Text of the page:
Two-step tuberculin skin testing in HIV-infected persons in Uganda

Michelle T. Hecker, John L. Johnson, Christopher C. Whalen, Sam Nyole, Roy D. Mugerwa, Jerrold J. Ellner

Research output: Contribution to journalArticlepeer-review

10 Scopus citations


Identifying persons infected with both human immunodeficiency virus (HIV) and Mycobacterium tuberculosis (MTB) is often difficult because of the reduced sensitivity of tuberculin skin testing in HIV-infected persons. To determine the value of two-step tuberculin skin testing (TTST) as a method of increasing the sensitivity of tuberculin skin testing in HIV-infected persons, a consecutive sample of 58 HIV-infected persons being screened for a TB preventive therapy trial in Uganda with an initial purified protein derivative (PPD) response <5 mm completed two-step tuberculin and candida skin testing. The mean change in PPD size between the two tests, placed a mean of 8 d apart, was +2.1 mm (SD 4.4 mm, range -4 to +16 mm). Seventeen subjects (29%) had a boosted response (PPD1 <5 and PPD2 ≤ 5). In a multiple logistic regression model, boosted responses were independently associated with a CD4 count between 200 and 500 μl-1 (p = 0.02) and a higher body mass index (p = 0.05). TTST may be valuable in identifying MTB infection and in preventing misclassification of boosted responses as skin test conversions in HIV-infected persons, especially persons with CD4 counts between 200 and 500 μl-1 from areas with a high prevalence of MTB infection or from areas with a low prevalence of MTB infection who have other risk factors for MTB infection.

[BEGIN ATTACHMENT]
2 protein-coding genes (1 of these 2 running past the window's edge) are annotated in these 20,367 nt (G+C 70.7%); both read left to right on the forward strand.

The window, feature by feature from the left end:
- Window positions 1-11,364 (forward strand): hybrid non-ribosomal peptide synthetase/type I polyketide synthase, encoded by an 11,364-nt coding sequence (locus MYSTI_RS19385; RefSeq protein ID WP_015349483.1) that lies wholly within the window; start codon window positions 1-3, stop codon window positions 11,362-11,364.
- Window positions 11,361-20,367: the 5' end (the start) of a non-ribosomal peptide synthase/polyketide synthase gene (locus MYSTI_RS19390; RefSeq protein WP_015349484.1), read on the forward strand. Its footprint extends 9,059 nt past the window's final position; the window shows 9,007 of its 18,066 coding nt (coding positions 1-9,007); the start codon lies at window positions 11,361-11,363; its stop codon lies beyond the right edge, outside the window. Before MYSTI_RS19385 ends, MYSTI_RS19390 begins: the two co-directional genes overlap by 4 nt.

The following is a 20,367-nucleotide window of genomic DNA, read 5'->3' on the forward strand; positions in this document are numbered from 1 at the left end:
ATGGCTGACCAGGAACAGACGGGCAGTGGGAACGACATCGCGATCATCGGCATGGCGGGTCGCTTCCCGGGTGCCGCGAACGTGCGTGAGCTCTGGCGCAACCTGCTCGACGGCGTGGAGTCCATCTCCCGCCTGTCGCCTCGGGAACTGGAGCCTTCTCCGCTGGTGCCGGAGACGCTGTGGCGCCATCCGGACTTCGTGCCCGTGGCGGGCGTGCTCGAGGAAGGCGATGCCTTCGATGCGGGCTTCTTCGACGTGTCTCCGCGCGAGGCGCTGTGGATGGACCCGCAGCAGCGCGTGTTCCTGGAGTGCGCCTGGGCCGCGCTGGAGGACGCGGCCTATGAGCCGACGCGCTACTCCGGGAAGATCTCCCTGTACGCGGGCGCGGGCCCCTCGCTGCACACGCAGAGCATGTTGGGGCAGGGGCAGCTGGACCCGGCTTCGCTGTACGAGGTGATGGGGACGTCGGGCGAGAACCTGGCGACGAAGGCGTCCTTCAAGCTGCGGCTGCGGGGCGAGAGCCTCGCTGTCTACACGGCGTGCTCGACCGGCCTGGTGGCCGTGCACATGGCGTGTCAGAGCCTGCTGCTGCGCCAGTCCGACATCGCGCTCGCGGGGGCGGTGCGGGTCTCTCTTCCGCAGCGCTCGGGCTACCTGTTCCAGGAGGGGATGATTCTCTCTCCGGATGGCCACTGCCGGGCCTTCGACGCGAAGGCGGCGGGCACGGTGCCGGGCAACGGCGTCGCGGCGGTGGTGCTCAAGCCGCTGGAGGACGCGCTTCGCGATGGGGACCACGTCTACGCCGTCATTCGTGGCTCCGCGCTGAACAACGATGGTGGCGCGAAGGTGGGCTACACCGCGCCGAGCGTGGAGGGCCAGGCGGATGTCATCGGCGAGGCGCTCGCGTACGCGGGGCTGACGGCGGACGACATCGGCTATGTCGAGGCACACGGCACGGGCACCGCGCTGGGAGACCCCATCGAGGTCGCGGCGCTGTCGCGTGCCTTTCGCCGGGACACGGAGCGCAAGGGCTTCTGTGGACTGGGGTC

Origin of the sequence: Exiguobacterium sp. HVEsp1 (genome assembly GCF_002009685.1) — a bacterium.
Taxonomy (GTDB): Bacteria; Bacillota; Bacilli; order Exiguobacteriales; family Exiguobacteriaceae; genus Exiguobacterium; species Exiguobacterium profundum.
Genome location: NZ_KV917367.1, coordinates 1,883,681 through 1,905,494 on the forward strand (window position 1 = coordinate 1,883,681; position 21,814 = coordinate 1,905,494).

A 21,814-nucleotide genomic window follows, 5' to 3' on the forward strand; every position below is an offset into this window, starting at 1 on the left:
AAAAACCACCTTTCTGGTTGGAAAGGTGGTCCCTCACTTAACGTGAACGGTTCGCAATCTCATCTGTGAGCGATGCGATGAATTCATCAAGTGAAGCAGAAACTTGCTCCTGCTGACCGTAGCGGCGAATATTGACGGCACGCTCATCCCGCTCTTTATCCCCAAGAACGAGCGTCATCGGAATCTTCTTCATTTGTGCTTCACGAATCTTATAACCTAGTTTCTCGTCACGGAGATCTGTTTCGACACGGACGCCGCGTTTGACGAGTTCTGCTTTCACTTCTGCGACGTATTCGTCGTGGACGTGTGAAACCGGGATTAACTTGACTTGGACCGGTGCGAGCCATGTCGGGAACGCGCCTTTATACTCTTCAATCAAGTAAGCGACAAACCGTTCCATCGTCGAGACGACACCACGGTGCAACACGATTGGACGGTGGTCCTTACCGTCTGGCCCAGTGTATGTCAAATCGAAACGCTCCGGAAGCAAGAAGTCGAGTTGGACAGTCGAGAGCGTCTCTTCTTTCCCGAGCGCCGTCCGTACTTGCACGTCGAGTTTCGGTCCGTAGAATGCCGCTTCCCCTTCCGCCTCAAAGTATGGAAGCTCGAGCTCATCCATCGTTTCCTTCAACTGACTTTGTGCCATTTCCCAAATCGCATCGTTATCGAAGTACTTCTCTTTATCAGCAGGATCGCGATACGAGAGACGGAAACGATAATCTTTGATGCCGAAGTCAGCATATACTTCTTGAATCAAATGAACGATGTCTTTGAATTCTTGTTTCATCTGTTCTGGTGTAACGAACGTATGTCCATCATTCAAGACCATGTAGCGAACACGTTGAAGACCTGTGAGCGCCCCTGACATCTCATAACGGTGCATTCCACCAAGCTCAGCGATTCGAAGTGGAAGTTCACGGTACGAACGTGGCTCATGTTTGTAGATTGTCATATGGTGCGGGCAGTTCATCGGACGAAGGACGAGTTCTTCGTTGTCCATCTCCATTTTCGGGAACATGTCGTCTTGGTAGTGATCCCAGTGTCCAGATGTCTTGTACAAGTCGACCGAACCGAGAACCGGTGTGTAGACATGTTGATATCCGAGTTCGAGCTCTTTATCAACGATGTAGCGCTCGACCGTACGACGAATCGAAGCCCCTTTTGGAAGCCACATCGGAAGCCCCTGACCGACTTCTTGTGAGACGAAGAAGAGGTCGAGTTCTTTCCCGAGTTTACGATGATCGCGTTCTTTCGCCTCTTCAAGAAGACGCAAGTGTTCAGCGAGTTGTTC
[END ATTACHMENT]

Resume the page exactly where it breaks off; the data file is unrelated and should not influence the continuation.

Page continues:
Original languageEnglish (US)
Pages (from-to)81-86
Number of pages6
JournalAmerican Journal of Respiratory and Critical Care Medicine
Issue number1
StatePublished - 1997
Externally publishedYes

ASJC Scopus subject areas

  • Pulmonary and Respiratory Medicine


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